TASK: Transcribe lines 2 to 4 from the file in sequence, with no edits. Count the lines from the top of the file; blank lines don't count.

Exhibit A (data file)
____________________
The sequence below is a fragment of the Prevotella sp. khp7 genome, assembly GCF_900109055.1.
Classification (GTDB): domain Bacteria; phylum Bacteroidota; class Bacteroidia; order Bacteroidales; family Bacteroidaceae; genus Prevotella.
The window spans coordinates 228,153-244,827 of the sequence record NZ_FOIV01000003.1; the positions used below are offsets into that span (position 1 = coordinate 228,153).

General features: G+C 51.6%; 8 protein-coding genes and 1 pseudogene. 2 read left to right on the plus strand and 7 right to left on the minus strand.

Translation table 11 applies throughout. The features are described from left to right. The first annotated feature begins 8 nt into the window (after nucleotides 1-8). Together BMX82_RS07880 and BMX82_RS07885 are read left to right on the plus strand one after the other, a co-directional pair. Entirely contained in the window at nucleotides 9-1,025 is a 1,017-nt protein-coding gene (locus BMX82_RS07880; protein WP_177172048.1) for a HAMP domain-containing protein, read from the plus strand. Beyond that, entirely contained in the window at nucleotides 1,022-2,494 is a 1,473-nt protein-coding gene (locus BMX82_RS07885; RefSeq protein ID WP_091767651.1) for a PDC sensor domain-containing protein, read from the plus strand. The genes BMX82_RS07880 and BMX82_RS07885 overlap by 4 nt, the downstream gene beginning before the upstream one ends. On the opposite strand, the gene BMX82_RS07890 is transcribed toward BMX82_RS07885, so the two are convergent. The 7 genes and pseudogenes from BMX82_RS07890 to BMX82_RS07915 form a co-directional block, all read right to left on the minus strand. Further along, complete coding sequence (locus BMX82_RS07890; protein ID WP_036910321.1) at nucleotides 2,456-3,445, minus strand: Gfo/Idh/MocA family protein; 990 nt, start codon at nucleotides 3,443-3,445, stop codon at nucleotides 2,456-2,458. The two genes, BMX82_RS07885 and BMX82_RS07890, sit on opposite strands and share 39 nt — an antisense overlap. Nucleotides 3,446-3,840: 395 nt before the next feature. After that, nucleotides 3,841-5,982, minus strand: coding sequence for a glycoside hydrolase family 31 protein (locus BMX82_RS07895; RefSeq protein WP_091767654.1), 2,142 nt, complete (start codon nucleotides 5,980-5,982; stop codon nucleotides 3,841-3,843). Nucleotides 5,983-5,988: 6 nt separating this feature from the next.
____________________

Classification (GTDB): domain Bacteria; phylum Bacteroidota; class Bacteroidia; order Bacteroidales; family Bacteroidaceae; genus Prevotella.
The window spans coordinates 228,153-244,827 of the sequence record NZ_FOIV01000003.1; the positions used below are offsets into that span (position 1 = coordinate 228,153).

General features: G+C 51.6%; 8 protein-coding genes and 1 pseudogene. 2 read left to right on the plus strand and 7 right to left on the minus strand.